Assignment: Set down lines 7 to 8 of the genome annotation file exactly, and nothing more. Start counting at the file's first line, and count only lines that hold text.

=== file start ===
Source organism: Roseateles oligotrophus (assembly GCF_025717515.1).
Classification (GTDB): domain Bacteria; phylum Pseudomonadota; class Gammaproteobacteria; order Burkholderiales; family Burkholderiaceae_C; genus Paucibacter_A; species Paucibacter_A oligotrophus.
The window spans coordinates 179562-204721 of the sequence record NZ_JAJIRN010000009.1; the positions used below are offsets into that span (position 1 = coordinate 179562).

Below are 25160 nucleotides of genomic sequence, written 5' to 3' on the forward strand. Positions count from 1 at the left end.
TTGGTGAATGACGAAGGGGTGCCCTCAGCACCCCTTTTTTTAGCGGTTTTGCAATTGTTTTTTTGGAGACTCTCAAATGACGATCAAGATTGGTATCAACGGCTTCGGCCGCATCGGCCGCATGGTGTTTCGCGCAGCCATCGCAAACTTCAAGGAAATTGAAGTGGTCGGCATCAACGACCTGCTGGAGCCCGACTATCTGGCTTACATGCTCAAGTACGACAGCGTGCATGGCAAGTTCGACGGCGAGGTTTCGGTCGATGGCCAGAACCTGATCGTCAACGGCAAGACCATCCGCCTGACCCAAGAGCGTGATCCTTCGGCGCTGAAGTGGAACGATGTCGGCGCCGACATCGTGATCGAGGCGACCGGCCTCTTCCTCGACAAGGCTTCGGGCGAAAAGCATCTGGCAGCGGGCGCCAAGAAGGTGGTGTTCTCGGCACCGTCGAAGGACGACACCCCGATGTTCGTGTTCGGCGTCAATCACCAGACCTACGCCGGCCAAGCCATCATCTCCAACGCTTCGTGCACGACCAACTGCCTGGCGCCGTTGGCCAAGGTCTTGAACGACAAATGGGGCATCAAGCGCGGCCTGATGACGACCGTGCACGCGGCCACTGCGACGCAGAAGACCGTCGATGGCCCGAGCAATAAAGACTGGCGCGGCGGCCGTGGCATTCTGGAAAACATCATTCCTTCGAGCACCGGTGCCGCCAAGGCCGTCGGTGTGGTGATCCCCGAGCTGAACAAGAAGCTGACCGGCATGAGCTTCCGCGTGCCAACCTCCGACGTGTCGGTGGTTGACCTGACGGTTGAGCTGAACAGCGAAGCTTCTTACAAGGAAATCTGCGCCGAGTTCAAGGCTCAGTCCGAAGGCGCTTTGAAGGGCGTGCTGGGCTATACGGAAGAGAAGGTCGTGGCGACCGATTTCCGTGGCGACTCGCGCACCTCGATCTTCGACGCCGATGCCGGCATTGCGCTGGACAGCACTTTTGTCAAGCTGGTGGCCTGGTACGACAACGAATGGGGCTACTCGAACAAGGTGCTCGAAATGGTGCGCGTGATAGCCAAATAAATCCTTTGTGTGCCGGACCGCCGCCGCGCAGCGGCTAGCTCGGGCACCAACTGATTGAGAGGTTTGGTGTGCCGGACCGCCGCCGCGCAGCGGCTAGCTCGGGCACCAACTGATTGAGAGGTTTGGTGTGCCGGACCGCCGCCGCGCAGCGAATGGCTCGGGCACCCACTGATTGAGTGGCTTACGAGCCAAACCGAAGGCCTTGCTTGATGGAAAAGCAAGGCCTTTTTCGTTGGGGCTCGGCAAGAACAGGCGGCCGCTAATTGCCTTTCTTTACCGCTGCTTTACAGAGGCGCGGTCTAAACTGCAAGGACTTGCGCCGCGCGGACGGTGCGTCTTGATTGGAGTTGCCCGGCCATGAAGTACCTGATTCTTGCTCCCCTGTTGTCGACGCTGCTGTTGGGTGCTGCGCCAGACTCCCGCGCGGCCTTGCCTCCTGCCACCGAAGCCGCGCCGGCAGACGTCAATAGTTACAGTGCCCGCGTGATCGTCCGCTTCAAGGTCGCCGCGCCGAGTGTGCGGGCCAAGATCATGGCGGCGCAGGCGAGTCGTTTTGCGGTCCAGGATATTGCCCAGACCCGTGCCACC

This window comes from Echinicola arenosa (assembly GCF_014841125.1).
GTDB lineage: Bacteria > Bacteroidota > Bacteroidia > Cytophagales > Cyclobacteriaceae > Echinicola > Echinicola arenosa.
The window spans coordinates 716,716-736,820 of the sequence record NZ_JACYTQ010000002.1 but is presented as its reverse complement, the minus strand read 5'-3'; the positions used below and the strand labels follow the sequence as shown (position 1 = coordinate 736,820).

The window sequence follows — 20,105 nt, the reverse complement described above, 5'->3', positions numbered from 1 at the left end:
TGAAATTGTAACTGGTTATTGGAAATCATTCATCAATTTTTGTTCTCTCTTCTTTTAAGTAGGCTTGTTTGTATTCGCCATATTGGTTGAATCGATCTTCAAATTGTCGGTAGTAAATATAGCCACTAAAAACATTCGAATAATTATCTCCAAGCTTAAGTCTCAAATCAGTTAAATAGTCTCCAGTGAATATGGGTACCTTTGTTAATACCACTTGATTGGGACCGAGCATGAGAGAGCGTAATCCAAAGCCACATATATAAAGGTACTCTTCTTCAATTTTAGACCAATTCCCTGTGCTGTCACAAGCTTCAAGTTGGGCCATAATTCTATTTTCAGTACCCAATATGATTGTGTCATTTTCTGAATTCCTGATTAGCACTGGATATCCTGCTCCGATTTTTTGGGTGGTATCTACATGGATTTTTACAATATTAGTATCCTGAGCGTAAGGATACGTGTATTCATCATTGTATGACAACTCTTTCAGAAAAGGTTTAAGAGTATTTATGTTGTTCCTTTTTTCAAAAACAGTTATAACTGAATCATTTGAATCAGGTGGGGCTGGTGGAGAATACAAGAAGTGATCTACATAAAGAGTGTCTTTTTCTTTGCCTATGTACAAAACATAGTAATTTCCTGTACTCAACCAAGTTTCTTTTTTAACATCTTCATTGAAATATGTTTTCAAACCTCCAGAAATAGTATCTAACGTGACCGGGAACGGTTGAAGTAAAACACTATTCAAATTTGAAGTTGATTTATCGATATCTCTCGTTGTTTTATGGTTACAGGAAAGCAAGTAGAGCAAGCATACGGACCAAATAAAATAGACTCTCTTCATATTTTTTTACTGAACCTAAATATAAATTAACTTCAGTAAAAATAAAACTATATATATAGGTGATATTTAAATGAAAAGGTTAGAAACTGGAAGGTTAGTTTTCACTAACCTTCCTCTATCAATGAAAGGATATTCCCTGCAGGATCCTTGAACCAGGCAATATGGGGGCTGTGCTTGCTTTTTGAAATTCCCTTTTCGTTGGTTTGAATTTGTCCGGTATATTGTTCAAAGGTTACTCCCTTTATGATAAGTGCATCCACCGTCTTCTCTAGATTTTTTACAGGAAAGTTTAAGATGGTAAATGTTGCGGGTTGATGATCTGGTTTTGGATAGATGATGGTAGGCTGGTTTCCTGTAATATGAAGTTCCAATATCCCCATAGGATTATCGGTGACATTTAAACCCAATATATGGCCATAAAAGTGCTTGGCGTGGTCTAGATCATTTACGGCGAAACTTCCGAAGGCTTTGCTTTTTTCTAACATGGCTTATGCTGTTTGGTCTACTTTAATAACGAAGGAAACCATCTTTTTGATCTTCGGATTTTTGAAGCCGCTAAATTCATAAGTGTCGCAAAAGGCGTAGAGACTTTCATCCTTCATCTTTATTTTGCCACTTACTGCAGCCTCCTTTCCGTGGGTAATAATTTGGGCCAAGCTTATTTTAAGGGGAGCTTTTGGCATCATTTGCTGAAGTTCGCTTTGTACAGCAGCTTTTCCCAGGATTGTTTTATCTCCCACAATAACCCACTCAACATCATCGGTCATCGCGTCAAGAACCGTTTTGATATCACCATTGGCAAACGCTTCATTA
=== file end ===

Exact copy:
GTDB lineage: Bacteria > Bacteroidota > Bacteroidia > Cytophagales > Cyclobacteriaceae > Echinicola > Echinicola arenosa.
The window spans coordinates 716,716-736,820 of the sequence record NZ_JACYTQ010000002.1 but is presented as its reverse complement, the minus strand read 5'-3'; the positions used below and the strand labels follow the sequence as shown (position 1 = coordinate 736,820).